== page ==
Netanyahu slated to be longest serving PM, but obstacles wait ahead

In the case that the hearing and/or decision comes early, that could create a major dilemma concerning Netanyahu’s position as prime minister.

Prime Minister Benjamin Netanyahu and his wife declare victory (photo credit: ALONI MOR)
Prime Minister Benjamin Netanyahu and his wife declare victory
(photo credit: ALONI MOR)
With Prime Minister Benjamin Netanyahu slated to form the government in the upcoming 21st Knesset, he may become the longest serving Israeli prime minister ever on July 20, 2019.
Netanyahu and the right-wing bloc gained ground over the left-wing bloc in Tuesday's elections, after Blue and White, headed by Benny Gantz, conceded the race on Wednesday night.
Netanyahu’s first term was from 1996 until 1999, when he was defeated by Ehud Barak. His second term began in 2009 and has continued until today.
Former Prime Minister David Ben Gurion still holds the record for longest serving prime minister with 4,872 days in office, while Netanyahu has served 4,772 days to date. But with Netanyahu beginning his 5th term, in only 100 days he could be the longest Israeli serving prime minister.
There are hurdles to overcome, however, which could technically prevent him from reaching the record which is oh so close, although they are very unlikely to rise up in the near future.
In February, Attorney General Avichai Mandelblit announced his intent to indict Netanyahu for bribery, fraud and breach of trust in case 4000 (the Bezeq-Walla Affair), breach of trust in case 1000 (the Illegal Gifts Affair) and breach of trust in case 2000 (the Yediot Aharonot-Israel Hayom Affair).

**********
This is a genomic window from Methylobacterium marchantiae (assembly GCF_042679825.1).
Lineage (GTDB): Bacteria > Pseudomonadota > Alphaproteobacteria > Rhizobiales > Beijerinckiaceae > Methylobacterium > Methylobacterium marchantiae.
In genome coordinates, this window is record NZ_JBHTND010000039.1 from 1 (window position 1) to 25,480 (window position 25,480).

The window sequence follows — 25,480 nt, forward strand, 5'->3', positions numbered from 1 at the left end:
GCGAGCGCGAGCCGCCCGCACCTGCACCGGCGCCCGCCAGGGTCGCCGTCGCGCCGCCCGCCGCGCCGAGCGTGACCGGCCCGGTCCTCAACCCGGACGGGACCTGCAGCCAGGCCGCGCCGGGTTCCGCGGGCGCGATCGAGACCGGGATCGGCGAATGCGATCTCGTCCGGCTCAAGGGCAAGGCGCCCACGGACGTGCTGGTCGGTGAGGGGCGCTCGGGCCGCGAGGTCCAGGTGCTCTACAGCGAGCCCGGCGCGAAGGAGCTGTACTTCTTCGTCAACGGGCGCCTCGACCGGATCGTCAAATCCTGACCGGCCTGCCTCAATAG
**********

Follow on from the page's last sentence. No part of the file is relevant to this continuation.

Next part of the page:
The hearing is not expected to take place until July and a decision on a final indictment may not arrive until months later. In the case that the hearing and/or decision come earlier though, that could create a major dilemma concerning Netanyahu’s position as prime minister. This could occur in a few different ways.
The main way to depose Netanyahu through legal proceedings would be a no confidence vote. This is the only way which is written in stone in the Israeli Basic law concerning removing a prime minister from office.
A no confidence vote would come only after the High Court convicted Netanyahu of an offense considered as moral turpitude. If this occurs, the decision to remove him from office would be put in the hands of Knesset, which could mean he would remain in office as long as he can gain enough support from a majority of MKs.
The second way that Netanyahu could fall from power would be if the legal system decided to use a precedent, set in the 1993 corruption case of Shas politician Aryeh Deri. The High Court of Justice ruled in that case that if a minister is indicted, then the prime minister must fire him.
In the 1993 case, Prime Minister Yitzhak Rabin didn’t want to kick out Deri, but, after an appeal to the court, he was forced to.
This precedent could technically be used to force the prime minister to “fire himself,” since a legal decision applying to ministers could just as well have to apply to a prime minister.
Lastly, Netanyahu may resign due to pressure from other parties and the public. Even though this option is relatively unlikely, it is still more likely to become an issue in the near future than the legal proceedings, which could take years.
If an indictment is served, the public could put pressure on politicians to push Netanyahu into resigning and put pressure on Netanyahu himself to offer his resignation.
It seems that unless Netanyahu goes willingly, it will most likely take years for any decision concerning legal proceedings and, even then, the decision may be in his favor.
Until an indictment decision happens, Netanyahu’s fate remains in the hand of the people and politicians, although judging from Tuesday’s elections, the people and the government are ready for Netanyahu to become Israel's longest serving prime minister and continue as such until the legal reckoning day decides his fate.
Herb Keinon contributed to this report.